Housing 13 encloses conduit 3 and is sealed around it as by welds 14 and 15 so as to maintain the desired pressure within housing 13 by means of a pressure control valve 16, well known in the art.
Housing 13 is provided with a lower outlet conduit 17 which terminates in outlet connection 18 which is in turn connected to control valve 19 also well known in the art. Control valve 19 is modulated by fluid level sensor-controlled 20, also well known in the art, to maintain fluid level 21 below openings 4 but above opening 27 of outlet conduit 17. Conduits 22 and 23 are connected to valves 16 and 19 to convey light and heavy fluids respectfully, to their destination.
FIG. 3 shows an enlarged fragmentary view of typical lateral opening 4 positioned with acute upstream angle 24, between its axis 25 and axis 26 of conduit 3 which allows: slow moving fluids to pass through openings 4 from flowpath 7 to chamber 28 defined by housing 13 and level 21; fast moving fluids to asperate through openings 4, from chamber 28 into flowpath 7, any light fluid that may be adjacent opening 4 and within chamber 28. That portion of surface 40 facing the center of rotation is surface 41 which acts to turn the flow in flowpath 7. Therefore, as denser fluids 42 separate from the mixture in flowpath 7, they impinge on surface 41 and flow by gravity to openings as at 4.
If it is desired to provide for removal of a medium density fluid from flowpath 7, conduit 29 is sealably attached to one or more ports 30 in conduit 3. Ports 30 are similar to ports 4 but are downstream relative to flowpath 7. The lower end of conduit 29 is sealably attached to the wall 31 of surge chamber 32, which in turn has lower outlet 33 connected to conduit 34 terminating at outlet 35, connected to control valve 36. Control valve 36 is modulated by fluid level sensor-controller 37, both well known in the art, to maintain fluid level 38 within surge chamber 32. Conduit 39 is connected to valve 36 to convey medium density fluid as desired. Depending on the availability of material forms and depending on the nature of fluids handled, other constructions may be employed without departing from the teaching of my invention.
A pressurized mixture of at least two fluids of different densities are introduced through connection 1 into a first end 2 of separation conduit 3. As the mixture enters curved flowpath 7 of conduit 3, a beginning centrifugal force caused by the mild change of direction defined by the large initial radius of curvature 8, acts on the flowing mixture causing slugs and large droplets of denser fluid 42, to impinge against the inner surface 41 of conduit 3. The separated denser fluid 42 flows due to gravity, downwardly, through openings 4 to surface 21; out conduit 17; through valve 19 as allowed by fluid level sensor-controller 20; and thence through conduit 23 to the desired destination. As the denser fluid 42 moves outwardly to impinge on surface 41, it displaces the remaining mixture 43, inwardly to continue along curved path 7 of separation conduit 3. The remaining mixture 43 is subjected to a progressively increasingly centrifugal force caused by a decreasing curvature radius 8 of curved path 7 and/or a decreasing flow area 6, taken in the direction of flow 9, which causes separation of progressively lighter fluids, their impingement on surface 41 and their passage through ports as at 4 or 30. When a fluid of medium density is to be separated, conduits as at 29 deliver it to a separate destination via tank 32 as described above. When all other fluids have been separated from the lightest fluid, its passage across the next opening as at 4, in the direction of flow 9, acts to asperate from chamber 28, up through that opening any of the lightest fluid that may have been trapped in chamber 28 by earlier entrainment in heavy fluid.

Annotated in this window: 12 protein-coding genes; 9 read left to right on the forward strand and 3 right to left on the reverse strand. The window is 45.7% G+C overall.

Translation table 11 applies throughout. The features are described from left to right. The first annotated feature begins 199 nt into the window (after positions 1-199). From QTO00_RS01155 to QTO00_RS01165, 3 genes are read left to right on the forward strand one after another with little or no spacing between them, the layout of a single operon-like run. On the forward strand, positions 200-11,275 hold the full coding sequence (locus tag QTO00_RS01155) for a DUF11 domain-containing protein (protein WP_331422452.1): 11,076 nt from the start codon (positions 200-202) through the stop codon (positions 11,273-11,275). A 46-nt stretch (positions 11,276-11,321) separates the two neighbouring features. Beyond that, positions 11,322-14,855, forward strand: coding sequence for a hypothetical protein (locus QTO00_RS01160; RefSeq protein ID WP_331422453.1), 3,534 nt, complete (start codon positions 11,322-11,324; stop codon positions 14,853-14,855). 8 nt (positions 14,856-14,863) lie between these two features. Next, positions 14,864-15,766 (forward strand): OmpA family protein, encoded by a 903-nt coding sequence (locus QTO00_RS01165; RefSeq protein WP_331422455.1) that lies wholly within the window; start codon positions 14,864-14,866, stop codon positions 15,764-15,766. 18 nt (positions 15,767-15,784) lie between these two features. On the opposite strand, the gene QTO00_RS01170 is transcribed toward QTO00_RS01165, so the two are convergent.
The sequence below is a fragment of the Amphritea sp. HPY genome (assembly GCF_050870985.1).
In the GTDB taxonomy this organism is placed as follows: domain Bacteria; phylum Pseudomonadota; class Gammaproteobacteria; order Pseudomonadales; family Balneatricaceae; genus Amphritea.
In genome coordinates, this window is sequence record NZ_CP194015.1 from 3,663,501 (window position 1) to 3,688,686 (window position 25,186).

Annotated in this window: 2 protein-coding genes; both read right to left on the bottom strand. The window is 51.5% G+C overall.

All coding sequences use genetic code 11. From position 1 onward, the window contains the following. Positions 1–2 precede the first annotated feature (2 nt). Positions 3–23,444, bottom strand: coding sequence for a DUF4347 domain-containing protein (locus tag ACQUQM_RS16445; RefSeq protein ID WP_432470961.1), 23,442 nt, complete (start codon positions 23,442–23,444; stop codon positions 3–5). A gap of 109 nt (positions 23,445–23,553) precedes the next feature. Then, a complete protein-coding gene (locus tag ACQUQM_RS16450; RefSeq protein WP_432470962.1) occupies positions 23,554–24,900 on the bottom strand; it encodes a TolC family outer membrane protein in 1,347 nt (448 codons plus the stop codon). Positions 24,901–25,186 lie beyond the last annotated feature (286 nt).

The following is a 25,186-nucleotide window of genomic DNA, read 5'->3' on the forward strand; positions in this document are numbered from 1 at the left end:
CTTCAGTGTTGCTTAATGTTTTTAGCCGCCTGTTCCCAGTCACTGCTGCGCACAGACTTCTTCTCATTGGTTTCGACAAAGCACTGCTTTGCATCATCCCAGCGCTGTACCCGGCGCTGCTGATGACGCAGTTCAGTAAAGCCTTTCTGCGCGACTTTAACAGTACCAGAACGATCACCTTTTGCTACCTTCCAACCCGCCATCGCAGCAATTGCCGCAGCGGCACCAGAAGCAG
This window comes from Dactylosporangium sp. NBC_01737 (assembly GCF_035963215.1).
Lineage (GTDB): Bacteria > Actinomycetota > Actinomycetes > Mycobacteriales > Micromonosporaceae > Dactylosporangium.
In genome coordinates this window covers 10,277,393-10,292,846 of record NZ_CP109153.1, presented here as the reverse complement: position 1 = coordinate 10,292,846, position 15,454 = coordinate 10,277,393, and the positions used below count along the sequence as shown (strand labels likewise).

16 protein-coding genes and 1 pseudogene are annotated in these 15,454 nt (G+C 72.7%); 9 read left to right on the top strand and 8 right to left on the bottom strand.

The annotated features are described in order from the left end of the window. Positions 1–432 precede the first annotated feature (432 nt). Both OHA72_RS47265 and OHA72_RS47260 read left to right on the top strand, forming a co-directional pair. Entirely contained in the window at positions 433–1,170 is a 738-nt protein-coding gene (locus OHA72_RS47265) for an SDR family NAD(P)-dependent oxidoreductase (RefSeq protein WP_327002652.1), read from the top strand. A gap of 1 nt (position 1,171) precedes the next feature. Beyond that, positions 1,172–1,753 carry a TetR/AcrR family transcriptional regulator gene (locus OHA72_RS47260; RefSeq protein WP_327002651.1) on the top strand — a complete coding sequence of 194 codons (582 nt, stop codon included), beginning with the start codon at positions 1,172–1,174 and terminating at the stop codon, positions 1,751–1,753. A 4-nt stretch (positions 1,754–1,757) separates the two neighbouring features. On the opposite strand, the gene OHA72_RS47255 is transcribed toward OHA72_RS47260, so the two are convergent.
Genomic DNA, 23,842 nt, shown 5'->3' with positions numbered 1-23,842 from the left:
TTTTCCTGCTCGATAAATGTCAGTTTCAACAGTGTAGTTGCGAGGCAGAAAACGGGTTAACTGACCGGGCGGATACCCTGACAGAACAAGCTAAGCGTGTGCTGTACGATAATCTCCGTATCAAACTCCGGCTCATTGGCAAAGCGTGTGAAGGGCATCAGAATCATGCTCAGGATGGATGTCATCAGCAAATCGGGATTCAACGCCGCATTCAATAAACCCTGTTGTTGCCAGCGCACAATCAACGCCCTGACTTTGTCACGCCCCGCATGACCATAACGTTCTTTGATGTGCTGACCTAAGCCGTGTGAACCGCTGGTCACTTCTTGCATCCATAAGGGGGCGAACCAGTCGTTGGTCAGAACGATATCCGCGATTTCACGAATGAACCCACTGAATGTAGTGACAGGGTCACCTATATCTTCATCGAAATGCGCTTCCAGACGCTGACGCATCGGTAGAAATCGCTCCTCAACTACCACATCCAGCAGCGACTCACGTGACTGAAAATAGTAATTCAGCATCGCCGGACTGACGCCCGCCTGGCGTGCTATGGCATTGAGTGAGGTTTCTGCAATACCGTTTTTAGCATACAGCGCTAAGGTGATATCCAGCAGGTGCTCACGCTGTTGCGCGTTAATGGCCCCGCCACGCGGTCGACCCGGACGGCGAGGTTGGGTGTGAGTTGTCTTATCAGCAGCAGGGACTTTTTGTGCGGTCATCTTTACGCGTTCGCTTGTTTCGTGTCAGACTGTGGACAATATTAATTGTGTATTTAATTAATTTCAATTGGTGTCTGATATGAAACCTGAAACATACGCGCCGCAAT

Thus, complete separation to the extent desired is achieved by creating the required maximum centrifugal force on the mixture near the end of path 7. After the lightest fluid reaches exit conduit 11, it exits through outlet connection 12 as allowed by pressure control valve 16 which is adjusted to maintain the desired pressure in conduit 11.
This gradual but progressively increasing centrifugal force allows a gradual separation and removal of the denser fluids as the remaining mixture flows along path 7, thereby preventing: blockage of path 7 by too sudden a separation; excessive pressure drop across path 7; remixing of lighter and denser fluids due to blockage of path 7.
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|U.S. Classification||210/741, 55/461, 210/788, 210/104, 55/450, 210/512.1|
|International Classification||B01D19/00, B01D17/02, B04C1/00|
|Cooperative Classification||B01D17/0217, B01D19/0057, B04C1/00|
|European Classification||B01D19/00P4B, B01D17/02H, B04C1/00|